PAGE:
I don’t know if anyone else noticed this yet, but Rooster Teeth makes some super cool merch. From t-shirts, posters, mugs, blankets, they make some of the best products. With movies like Ghost in the Shell, the Blade Runner series, and countless cyberpunk stories, we know the concept of immersive advertisement and how to gain more information and entice you to buy some products. For me, I wanted people to be able to see this awesome item and learn more about the content, and know exactly where to get it. Luckily, I knew just how I could achieve that.
We were both waiting for the results of our initial pitch and still riding that wave of adrenaline from the experience of the pitch. Instead of idling our thumbs, we went to work. We began working with both Tensorflow and CoreML in order to begin development on image classification, and started training multiple models to handle this issue. I started work natively in XCode to work with the bare roots of ARKit in order to integrate the models easily and also still have our AR work as intended.
We started with posters because they were vastly complex compared to other things available to us. In just a few days, I had one of the RWBY posters able to be detected on a phone. In just under a week, I was able to spawn a “TV” on the poster showcasing the RWBY 4 trailer. After that, I was able to have a second TV pop up with touch screen controls that would link directly to the product on the store.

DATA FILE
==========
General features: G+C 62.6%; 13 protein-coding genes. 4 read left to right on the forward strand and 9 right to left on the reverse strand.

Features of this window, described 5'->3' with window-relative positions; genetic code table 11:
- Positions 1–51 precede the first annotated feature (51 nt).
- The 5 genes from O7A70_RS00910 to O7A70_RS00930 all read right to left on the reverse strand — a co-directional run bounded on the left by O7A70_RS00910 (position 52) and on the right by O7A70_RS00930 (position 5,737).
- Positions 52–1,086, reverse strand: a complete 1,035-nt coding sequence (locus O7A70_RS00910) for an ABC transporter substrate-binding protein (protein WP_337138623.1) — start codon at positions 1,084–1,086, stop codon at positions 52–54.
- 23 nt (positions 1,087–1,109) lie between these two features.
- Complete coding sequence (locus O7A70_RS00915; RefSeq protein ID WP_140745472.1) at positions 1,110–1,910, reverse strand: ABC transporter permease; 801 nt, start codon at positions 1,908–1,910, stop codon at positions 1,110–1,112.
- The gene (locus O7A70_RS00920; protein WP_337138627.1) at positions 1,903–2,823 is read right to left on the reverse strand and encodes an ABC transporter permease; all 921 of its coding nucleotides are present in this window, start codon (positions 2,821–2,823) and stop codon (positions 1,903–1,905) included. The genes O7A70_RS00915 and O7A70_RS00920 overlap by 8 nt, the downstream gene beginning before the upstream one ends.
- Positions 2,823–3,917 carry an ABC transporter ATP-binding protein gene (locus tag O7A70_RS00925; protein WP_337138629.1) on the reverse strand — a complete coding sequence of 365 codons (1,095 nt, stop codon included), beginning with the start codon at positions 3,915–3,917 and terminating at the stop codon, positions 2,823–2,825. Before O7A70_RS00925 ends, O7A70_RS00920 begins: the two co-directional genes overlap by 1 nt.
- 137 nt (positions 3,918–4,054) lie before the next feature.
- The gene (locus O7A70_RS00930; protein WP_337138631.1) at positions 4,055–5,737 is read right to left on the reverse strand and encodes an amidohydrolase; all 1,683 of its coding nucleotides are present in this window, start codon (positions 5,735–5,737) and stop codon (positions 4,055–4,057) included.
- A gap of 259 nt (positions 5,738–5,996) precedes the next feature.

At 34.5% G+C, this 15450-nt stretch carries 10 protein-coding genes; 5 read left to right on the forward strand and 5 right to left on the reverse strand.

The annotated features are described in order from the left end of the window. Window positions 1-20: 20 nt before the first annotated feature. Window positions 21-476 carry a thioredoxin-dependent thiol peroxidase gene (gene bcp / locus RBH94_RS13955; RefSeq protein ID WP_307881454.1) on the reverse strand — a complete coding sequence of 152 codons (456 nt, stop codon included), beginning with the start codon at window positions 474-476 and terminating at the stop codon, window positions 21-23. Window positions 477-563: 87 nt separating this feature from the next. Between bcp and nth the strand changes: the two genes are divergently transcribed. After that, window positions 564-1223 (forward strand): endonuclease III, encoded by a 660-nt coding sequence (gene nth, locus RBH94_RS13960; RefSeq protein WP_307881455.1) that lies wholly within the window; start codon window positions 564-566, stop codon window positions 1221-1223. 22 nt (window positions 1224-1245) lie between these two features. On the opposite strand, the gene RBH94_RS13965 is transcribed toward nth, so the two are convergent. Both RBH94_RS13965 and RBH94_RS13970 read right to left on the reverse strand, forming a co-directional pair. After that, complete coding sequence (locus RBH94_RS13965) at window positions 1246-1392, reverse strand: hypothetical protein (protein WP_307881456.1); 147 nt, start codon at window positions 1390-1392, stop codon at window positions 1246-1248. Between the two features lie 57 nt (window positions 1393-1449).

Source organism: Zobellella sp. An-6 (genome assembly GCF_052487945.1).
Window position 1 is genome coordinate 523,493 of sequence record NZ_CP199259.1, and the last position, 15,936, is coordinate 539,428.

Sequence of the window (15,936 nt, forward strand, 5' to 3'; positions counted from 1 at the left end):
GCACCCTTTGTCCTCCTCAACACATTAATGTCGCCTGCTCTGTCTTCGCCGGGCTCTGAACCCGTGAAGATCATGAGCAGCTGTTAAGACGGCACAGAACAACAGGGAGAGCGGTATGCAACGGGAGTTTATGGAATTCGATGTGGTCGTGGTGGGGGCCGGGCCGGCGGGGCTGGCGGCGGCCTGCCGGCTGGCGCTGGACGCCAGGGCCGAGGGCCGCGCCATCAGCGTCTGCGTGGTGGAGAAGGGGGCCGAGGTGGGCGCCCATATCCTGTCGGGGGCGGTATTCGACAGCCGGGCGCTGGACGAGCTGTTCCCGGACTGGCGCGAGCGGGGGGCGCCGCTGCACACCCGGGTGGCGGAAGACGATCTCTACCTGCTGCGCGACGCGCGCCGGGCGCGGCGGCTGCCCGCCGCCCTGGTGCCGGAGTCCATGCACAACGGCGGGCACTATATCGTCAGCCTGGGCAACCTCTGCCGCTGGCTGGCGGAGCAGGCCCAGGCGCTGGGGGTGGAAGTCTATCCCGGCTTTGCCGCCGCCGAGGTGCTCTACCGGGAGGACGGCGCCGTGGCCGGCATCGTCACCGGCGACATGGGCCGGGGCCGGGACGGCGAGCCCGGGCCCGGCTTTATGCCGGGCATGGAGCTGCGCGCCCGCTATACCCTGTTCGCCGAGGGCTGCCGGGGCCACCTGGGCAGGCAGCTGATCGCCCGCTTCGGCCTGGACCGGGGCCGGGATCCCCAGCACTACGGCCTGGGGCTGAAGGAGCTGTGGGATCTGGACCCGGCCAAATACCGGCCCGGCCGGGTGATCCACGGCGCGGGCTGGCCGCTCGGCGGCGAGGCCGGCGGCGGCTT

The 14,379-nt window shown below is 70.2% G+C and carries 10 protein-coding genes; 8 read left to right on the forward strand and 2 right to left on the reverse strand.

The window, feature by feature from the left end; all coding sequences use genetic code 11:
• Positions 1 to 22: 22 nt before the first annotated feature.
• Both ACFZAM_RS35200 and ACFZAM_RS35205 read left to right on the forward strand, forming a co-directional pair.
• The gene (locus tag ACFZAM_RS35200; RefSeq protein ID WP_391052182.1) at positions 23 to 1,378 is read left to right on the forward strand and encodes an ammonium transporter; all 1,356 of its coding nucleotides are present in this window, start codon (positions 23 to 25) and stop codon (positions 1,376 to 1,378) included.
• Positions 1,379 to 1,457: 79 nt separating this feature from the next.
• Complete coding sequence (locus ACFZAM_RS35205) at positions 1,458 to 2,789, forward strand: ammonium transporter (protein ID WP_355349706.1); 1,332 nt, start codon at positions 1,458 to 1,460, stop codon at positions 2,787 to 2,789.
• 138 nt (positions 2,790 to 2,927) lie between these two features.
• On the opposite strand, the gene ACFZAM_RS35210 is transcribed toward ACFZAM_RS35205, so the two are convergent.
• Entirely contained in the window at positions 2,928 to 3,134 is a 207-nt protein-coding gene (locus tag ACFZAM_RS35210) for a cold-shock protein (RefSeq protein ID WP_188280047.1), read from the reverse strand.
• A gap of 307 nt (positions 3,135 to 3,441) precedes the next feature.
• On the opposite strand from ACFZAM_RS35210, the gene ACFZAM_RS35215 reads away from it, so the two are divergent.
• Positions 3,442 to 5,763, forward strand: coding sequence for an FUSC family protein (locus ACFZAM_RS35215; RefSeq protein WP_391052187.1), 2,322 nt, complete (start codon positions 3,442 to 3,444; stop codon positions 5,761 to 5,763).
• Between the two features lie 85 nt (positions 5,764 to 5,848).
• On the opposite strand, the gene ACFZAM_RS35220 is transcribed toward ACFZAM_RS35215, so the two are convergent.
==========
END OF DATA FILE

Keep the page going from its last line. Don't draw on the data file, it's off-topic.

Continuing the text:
One of my favorite memories about this project was when I started working on shirts, I had to find people around the office who was wearing our merch that I could make them stand awkwardly without telling them what was happening. I saw Cesar, one of environment artists for RWBY, wearing an older shirt and thought to myself perfect. I trained the image classification to detect his shirt, I asked to him to turn around in the kitchen and just stand there. From there on, Cesar became our unofficial model for all of our content. You can see that footage exactly in some of the demos on both our websites.
We sent in that footage to our internal marketing team and it kind of kept that flame alive in everyone’s mind. Everyone knew what we were doing. The only problem was that we were still waiting for feedback on our pitch. Still no idea what we are doing with this tech. By now, RTX was starting to ramp up planning for the Animation Festival, We knew that we were planning something big for RTX this year in order to show everyone this tech and we needed to be on the ground floor for the planning. We joined up with the planning team runned by members of Screw Attack and we worked hand in hand with them in order handle traffic, event planning and marketing. I had one goal in my mind and RTX was the perfect stage for it. Everything has been practice to this point.